Saturday, March 1, 2014

How to promote a book on a shoestring, a talk prepared for AWP Seattle, 2014

    First things first: a specific kind of love makes people keep books and return to them at odd hours, even middle-of-the-night hours, and share them. This love is hard to define, but it is when people love books so much that they can’t feel alive or complete without them, and they spontaneously want to share them. A symptom of this is when you love a book so much you give it away to friends a half dozen times because you want them to be able to appreciate it.
    (This isn’t bibliomania—this is not about collecting/possessing/owning)
    The way it starts is that you the reader/the editor have to love the work so much that you feel compelled to do everything you can for it to advocate for it, to sell it, to bring it to light.
    There are practical things you can do that cost nothing or nearly nothing, and these are just commonsense:
    Step 1: Start with friends and colleagues that you respect as readers. If you can persuade them to read it, if they are teachers, ask them to teach it. If they have book circles, ask them to share it.
    Note: course adoptions can mean a lot because students—when they love a book—share it and talk about it.
    Corollary: listen to their responses because they will help you shape the way to pitch the book to various people, decision makers, program coordinators, radio hosts etc.
    Step 2: Ask local libraries or college libraries etc. to buy the book, and/or ask friends to do the same.
    Step 3: Share good things with your authors. I don’t honestly remember how it happened that I was invited to be interviewed on the Joe Milford poetry show as a poet, but it went very well. My appearance attracted a near-record number of downloads, so I asked the host if he would interview all of the other authors in MMM Press. Joe did all of that on his own, and he was very happy about the interviews. So actually ALL of us with the press then got into the Joe Milford radio podcast archives. You can find everyone here:

    As words gets around, spontaneously great things can start to happen for a book, e.g. Rebecca Foust’s book’s cover art by a great artist, John Folinsbee, gave Rebecca the idea to find out more about the artist, which led her to a museum showing his work, which led to an event at the Woodmere Museum in Philadelphia, and then the museum bookstore sold the book.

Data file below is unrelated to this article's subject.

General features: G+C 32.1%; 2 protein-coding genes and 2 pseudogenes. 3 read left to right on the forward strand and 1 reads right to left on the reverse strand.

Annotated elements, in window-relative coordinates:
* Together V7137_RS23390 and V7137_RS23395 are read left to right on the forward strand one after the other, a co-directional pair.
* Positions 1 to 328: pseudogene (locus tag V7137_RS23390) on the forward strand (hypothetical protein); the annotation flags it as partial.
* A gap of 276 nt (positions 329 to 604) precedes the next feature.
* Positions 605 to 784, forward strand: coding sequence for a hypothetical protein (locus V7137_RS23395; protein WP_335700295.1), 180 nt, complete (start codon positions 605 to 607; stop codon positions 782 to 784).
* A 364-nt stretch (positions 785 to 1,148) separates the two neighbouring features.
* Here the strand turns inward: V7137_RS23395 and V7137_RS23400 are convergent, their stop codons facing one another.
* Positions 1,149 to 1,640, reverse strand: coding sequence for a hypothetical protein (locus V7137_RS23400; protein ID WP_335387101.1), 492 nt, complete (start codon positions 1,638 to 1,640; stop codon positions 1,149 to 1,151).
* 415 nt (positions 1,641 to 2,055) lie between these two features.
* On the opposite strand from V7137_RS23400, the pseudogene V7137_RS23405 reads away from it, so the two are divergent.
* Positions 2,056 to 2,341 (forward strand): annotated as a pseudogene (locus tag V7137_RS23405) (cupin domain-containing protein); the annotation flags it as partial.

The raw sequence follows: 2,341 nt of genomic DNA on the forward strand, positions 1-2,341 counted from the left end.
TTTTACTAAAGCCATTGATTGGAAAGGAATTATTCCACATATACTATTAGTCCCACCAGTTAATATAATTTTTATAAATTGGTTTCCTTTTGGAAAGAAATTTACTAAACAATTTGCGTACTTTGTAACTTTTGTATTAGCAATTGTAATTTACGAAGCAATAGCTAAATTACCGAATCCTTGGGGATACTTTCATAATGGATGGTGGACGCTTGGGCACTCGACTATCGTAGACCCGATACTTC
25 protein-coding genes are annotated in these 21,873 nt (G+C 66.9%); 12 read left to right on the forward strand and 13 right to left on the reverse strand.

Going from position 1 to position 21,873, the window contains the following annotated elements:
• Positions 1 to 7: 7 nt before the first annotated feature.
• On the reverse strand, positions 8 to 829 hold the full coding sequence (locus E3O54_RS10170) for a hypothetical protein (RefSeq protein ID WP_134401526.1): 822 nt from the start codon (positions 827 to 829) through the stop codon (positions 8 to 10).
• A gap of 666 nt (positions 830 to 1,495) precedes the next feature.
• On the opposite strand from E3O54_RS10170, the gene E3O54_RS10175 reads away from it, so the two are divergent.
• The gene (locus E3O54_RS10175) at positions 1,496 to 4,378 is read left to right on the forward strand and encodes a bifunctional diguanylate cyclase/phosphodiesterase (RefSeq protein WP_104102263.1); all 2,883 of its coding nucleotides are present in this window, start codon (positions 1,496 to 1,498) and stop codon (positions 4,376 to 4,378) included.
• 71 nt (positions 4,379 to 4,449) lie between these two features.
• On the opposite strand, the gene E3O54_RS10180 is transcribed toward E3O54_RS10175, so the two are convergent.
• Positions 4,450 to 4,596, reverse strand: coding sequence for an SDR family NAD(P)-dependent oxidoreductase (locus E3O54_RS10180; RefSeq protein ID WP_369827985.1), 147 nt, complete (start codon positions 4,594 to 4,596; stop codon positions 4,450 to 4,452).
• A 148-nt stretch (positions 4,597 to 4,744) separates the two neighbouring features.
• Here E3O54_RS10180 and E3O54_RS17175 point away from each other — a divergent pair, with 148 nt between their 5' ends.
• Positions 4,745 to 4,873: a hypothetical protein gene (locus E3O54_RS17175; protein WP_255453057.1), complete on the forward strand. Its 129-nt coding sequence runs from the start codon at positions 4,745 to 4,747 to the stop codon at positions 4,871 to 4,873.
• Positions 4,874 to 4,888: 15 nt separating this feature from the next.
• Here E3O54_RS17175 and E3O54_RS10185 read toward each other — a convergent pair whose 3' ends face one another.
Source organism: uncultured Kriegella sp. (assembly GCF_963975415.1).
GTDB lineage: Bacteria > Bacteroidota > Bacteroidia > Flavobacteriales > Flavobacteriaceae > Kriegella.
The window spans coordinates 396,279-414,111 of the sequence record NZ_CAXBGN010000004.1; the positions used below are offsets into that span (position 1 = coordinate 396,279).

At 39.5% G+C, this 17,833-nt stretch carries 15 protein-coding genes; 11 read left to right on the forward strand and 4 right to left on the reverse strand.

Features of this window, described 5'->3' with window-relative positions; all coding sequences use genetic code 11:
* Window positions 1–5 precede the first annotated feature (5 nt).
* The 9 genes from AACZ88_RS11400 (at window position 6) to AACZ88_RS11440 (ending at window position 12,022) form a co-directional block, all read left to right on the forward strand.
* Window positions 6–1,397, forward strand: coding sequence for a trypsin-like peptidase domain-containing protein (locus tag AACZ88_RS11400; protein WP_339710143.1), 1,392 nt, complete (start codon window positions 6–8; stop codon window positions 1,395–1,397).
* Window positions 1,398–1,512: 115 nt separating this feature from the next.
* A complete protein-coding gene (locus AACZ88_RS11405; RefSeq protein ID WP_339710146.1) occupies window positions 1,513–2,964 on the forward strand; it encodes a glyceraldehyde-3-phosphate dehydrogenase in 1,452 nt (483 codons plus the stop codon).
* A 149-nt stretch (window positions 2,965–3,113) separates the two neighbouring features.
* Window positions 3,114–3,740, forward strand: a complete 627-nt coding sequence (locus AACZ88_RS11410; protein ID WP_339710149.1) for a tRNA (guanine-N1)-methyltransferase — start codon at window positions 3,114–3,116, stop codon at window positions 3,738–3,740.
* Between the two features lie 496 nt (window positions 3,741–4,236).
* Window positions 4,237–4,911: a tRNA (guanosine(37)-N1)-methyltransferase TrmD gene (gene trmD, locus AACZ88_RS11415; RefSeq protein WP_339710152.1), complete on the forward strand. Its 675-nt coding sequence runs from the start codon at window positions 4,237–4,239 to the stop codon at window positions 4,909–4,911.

Another example: our author Patrick Lawler got featured in Brian Brodeur’s blog, “How a poem happens”:

    Coincidentally, Brian Brodeur was the copyeditor of Patrick’s book and he even suggested one or two of the poems in the Table of Contents, so he was already an ardent fan himself. Patrick’s book had a new ally and friend in a very well-respected peer poet.

    Here is another fortuitous, spontaneous thing that no one could foresee. One year the poet Sean Thomas Dougherty was visiting Drexel University and a student asked during the Q&A part of the reading who he had learned the most from, and he really paused thoughtfully, and then he said spontaneously: Patrick Lawler—he learned the most from Patrick Lawler. Given that Sean is a voracious, impassioned reader—it would be hard to find his equal in that regard—this was no small compliment.
    No way that could have been planned.
    Important note: this kind of fortuitous good thing doesn’t work as well if there is a sense of “I’ll-do-this-for-you-if-you-do-that-for-me.”
    Just as there is no way to plan to fall in love with a book, transactional calculations have no real place here. To fall in love with a book is the only really good reason to buy a book or to sell one, or to teach one.
    If you are selling (or publishing) a book to score political points with someone or to advance your career without regard to the real feelings of your friends, readers, and the audience of unsuspecting readers, I am afraid that evil karma may pursue you through a dozen lifetimes and jackals may urinate on your grave.

    Be that as it may, back to practical steps:
    Build web pages for a new book— (off the press site, or off the author site)
    Why? Give people a chance to browse in depth. Give some text and audio samples or other forms of media. Give hungry readers a chance to fall in love.
    I’m sure web offerings helped my books, so I knew it would help the other authors’ books. Here are some samples pages that show sample poems, audio and video links:
{Play (if possible): }